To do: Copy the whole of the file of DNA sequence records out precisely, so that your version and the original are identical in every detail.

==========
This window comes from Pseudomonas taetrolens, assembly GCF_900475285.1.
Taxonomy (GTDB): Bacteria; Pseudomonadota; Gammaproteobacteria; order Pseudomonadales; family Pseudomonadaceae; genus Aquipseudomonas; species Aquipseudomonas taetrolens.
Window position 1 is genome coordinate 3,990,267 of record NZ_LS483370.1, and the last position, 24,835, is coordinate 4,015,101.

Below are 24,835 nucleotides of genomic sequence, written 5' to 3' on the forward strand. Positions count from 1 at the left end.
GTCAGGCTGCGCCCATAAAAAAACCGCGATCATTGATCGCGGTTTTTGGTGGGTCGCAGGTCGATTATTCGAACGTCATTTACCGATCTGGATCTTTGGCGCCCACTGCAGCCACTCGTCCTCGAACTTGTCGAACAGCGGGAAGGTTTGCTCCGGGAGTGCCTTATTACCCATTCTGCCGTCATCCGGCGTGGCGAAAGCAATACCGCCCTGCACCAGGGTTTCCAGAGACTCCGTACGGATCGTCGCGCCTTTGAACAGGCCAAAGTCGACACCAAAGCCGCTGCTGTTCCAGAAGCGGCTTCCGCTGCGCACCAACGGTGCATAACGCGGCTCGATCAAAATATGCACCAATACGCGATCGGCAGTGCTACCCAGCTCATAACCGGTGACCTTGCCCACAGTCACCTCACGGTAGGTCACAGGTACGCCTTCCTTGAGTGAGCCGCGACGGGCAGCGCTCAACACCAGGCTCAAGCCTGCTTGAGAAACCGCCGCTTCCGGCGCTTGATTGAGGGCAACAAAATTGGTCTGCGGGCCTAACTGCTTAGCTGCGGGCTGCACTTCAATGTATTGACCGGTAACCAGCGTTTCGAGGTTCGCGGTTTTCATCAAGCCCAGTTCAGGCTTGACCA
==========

This window comes from Pseudomonas taetrolens, assembly GCF_900475285.1.
Taxonomy (GTDB): Bacteria; Pseudomonadota; Gammaproteobacteria; order Pseudomonadales; family Pseudomonadaceae; genus Aquipseudomonas; species Aquipseudomonas taetrolens.
Window position 1 is genome coordinate 3,990,267 of record NZ_LS483370.1, and the last position, 24,835, is coordinate 4,015,101.

Below are 24,835 nucleotides of genomic sequence, written 5' to 3' on the forward strand. Positions count from 1 at the left end.
GTCAGGCTGCGCCCATAAAAAAACCGCGATCATTGATCGCGGTTTTTGGTGGGTCGCAGGTCGATTATTCGAACGTCATTTACCGATCTGGATCTTTGGCGCCCACTGCAGCCACTCGTCCTCGAACTTGTCGAACAGCGGGAAGGTTTGCTCCGGGAGTGCCTTATTACCCATTCTGCCGTCATCCGGCGTGGCGAAAGCAATACCGCCCTGCACCAGGGTTTCCAGAGACTCCGTACGGATCGTCGCGCCTTTGAACAGGCCAAAGTCGACACCAAAGCCGCTGCTGTTCCAGAAGCGGCTTCCGCTGCGCACCAACGGTGCATAACGCGGCTCGATCAAAATATGCACCAATACGCGATCGGCAGTGCTACCCAGCTCATAACCGGTGACCTTGCCCACAGTCACCTCACGGTAGGTCACAGGTACGCCTTCCTTGAGTGAGCCGCGACGGGCAGCGCTCAACACCAGGCTCAAGCCTGCTTGAGAAACCGCCGCTTCCGGCGCTTGATTGAGGGCAACAAAATTGGTCTGCGGGCCTAACTGCTTAGCTGCGGGCTGCACTTCAATGTATTGACCGGTAACCAGCGTTTCGAGGTTCGCGGTTTTCATCAAGCCCAGTTCAGGCTTGACCA